Allergy Alert!

Shannon Buckham

With the arrival of spring comes pollen, and soon people will be sneezing left and right.   Pollen from grass and trees is the main cause of allergies during springtime, and pollen from flowers can spark a reaction in those who are actively gardening.  

People are affected by allergies year round, but once spring rolls around, the number of people with itchy eyes and runny noses seems to increase. These allergies result from the pollen in the air.  

According to Ellen Collette, Director of Welty Health Center, few students come in with severe symptoms. However, there are cases in which people experience long-term allergies.  

“Students here are often from somewhere other than Eastern Washington, so the first year they come here they haven’t made antibodies yet to the grass pollens that are here,” said Collette  

“The trees that are in their hometowns may be different from the ones that are here. But then the next year they might have enough antibodies to start having symptoms,” she added.

Students and other individuals new to campus may have suffered from hay fever, or other allergies common to their hometown, however they will not initially display allergy symptoms in a new location. Once immune systems grow used to the surroundings, they will begin to produce antibodies that cause them to have allergic reactions to the trees or grasses specific to their new surroundings.

Since a lot of the sources of allergies can not be avoided, especially the pollen which causes springtime allergies, there are multiple options for students who experience ongoing allergy symptoms.  

According to Collette, over-the-counter anti-histamines and decongestants are given to students who experience short-term exposure. A stop at Safeway for Claritin, Zyrtec or Allegra can also provide fast relief.  

“If it’s enough to want to do something about it then Claritin or the other two generic brands are a source of quick comfort,” said Collette.

If students come in with more severe symptoms, the health center will give them a prescription for pills that stop inflammation and runny nose for the long term. However, this solution has side-effects and should not be used unnecessarily. An over-the-counter nasal spray is also sometimes provided.

In extreme cases, individuals can be put on a steroid which, according to Collette, is a shot that lasts three months and effectively reduces inflammatory responses. Walla Walla does have one allergist that students can go see if they feel that they need to get allergy shots, or need further guidance in treating allergies. Collette advises checking to make sure that insurance will cover the doctor before going to see him.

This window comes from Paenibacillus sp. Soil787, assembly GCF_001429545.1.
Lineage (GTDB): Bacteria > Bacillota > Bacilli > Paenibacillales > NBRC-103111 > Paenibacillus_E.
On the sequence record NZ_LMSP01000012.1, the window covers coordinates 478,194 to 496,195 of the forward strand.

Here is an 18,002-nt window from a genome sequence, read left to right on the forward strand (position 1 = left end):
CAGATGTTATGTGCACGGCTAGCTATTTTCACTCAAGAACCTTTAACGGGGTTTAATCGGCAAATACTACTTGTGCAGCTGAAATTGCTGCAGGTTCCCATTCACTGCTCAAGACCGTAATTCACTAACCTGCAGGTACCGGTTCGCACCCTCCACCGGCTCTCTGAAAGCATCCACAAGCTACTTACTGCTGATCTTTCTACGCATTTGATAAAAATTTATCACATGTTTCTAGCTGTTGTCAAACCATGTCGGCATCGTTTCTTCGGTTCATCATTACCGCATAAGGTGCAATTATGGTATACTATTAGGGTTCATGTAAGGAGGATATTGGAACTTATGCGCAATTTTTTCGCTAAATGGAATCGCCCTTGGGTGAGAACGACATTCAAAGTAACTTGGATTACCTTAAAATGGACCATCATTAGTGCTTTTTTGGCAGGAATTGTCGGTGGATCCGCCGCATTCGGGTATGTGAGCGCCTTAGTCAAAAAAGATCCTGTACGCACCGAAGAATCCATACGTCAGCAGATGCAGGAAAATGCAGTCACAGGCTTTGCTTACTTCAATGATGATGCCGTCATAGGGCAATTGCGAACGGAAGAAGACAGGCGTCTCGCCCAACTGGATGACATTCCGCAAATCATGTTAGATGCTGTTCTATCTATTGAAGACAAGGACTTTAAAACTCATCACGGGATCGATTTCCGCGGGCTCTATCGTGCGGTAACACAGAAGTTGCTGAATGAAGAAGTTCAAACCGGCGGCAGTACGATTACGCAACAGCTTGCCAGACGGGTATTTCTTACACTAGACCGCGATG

“Most of the time they will either use a patch or a scratch test. Either way, they apply to the skin or scratch into the skin protein, the antibodies that people are allergic to, the specific protein that triggers their allergies. It stays there for a specifed amount of time and check to see where the local inflammation is.”  

Allergy shots can be given to those who really do not feel like they can handle their allergies. However, the shots only provide protection against the pollen produced from local grasses and trees, so they will not be as effective in a different environment.

“Students can [also] come here and get their allergy shots continued. We ask that their doctor at home make very clear instructions.   We do charge a nominal fee for it. Can come in when the doctor is there on the weekdays or they can find out when I am in and come in when I’m here,” said Collette.

Allergy shots work in a similar way to all vaccinations. Small amounts of the protein causing the allergy will be added to an individual’s body and eventually their reactions will start to decrease.

Allergies arise when proteins from pollen get into the blood stream and antibodies find them, causing the release of histamine, which then leads to inflammation. Wherever the protein is in the body is where symptoms will appear. When an individual has a runny nose, it is a result of protein entering through the nose. People with more active immune systems will have stronger allergies.

Another source of allergies in the local area can be found at Palouse Falls, where poison oak is abundant. The rash that results from this plant is due to Contact Dermatitis, which occurs when simply touching something causes an allergic reaction.  

See how this page looked in print. Click below for a larger version